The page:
4But Esau ran to meet Jacob and embraced him; he threw his arms around his neck and kissed him. And they wept. 5Then Esau looked up and saw the women and children. “Who are these with you?” he asked. 

Jacob answered, “They are the children God has graciously given your servant.”


6Then the female servants and their children approached and bowed down. 7Next, Leah and her children came and bowed down. Last of all came Joseph and Rachel, and they too bowed down. 

8Esau asked, “What’s the meaning of all these flocks and herds I met?” 

“To find favor in your eyes, my lord,” he said. 

9But Esau said, “I already have plenty, my brother. Keep what you have for yourself.” 

10“No, please!” said Jacob. “If I have found favor in your eyes, accept this gift from me. For to see your face is like seeing the face of God, now that you have received me favorably. 11Please accept the present that was brought to you, for God has been gracious to me and I have all I need.” And because Jacob insisted, Esau accepted it. 

12Then Esau said, “Let us be on our way; I’ll accompany you.” 

13But Jacob said to him, “My lord knows that the children are tender and that I must care for the ewes and cows that are nursing their young. If they are driven hard just one day, all the animals will die. 14So let my lord go on ahead of his servant, while I move along slowly at the pace of the flocks and herds before me and the pace of the children, until I come to my lord in Seir.” 

15Esau said, “Then let me leave some of my men with you.” 

“But why do that?” Jacob asked. “Just let me find favor in the eyes of my lord.” 

16So that day Esau started on his way back to Seir.17Jacob, however, went to Sukkoth, where he built a place for himself and made shelters for his livestock. That is why the place is called Sukkoth.

Read this whole story Genesis 35-50 

Pharaoh's Dream
Genesis 41

1When two full years had passed, Pharaoh had a dream: He was standing by the Nile, 2when out of the river there came up seven cows, sleek and fat, and they grazed among the reeds.3After them, seven other cows, ugly and gaunt, came up out of the Nile and stood beside those on the riverbank. 4And the cows that were ugly and gaunt ate up the seven sleek, fat cows. Then Pharaoh woke up. 

5He fell asleep again and had a second dream: Seven heads of grain, healthy and good, were growing on a single stalk. 6After them, seven other heads of grain sprouted—thin and scorched by the east wind.7The thin heads of grain swallowed up the seven healthy, full heads. Then Pharaoh woke up; it had been a dream.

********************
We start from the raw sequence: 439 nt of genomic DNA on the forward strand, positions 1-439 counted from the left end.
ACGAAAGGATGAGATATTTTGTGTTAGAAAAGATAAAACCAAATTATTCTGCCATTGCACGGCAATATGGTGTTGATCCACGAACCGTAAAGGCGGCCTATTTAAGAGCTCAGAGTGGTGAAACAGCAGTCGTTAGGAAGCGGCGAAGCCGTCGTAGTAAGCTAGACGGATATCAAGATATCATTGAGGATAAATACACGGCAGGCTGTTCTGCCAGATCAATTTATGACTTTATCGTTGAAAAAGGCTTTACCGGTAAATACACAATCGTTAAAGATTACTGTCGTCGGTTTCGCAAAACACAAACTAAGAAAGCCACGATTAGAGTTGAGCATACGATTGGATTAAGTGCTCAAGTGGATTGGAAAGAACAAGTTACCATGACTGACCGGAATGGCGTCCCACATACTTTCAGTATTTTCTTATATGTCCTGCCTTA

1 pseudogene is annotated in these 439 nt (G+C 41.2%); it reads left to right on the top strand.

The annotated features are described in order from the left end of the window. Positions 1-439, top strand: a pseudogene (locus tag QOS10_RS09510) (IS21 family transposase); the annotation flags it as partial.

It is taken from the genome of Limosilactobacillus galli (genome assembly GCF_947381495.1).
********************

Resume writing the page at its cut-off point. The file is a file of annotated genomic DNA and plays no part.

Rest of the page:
8In the morning his mind was troubled, so he sent for all the magicians and wise men of Egypt. Pharaoh told them his dreams, but no one could interpret them for him. 


Joseph Breaking Dysfunction. 
Genesis 50

14After burying his father, Joseph returned to Egypt, together with his brothers and all the others who had gone with him to bury his father.

15When Joseph’s brothers saw that their father was dead, they said, “What if Joseph holds a grudge against us and pays us back for all the wrongs we did to him?” 16So they sent word to Joseph, saying, “Your father left these instructions before he died: 17‘This is what you are to say to Joseph: I ask you to forgive your brothers the sins and the wrongs they committed in treating you so badly.’ Now please forgive the sins of the servants of the God of your father.” When their message came to him, Joseph wept. 

18His brothers then came and threw themselves down before him. “We are your slaves,” they said. 

19But Joseph said to them, “Don’t be afraid. Am I in the place of God? 20You intended to harm me, but God intended it for good to accomplish what is now being done, the saving of many lives. 21So then, don’t be afraid. I will provide for you and your children.” And he reassured them and spoke kindly to them.

22Joseph stayed in Egypt, along with all his father’s family. He lived a hundred and ten years 23and saw the third generation of Ephraim’s children. Also the children of Makir son of Manasseh were placed at birth on Joseph’s knees.

24Then Joseph said to his brothers, “I am about to die. But God will surely come to your aid and take you up out of this land to the land he promised on oath to Abraham, Isaac and Jacob.” 25And Joseph made the Israelites swear an oath and said, “God will surely come to your aid, and then you must carry my bones up from this place.” 

26So Joseph died at the age of a hundred and ten. And after they embalmed him, he was placed in a coffin in Egypt.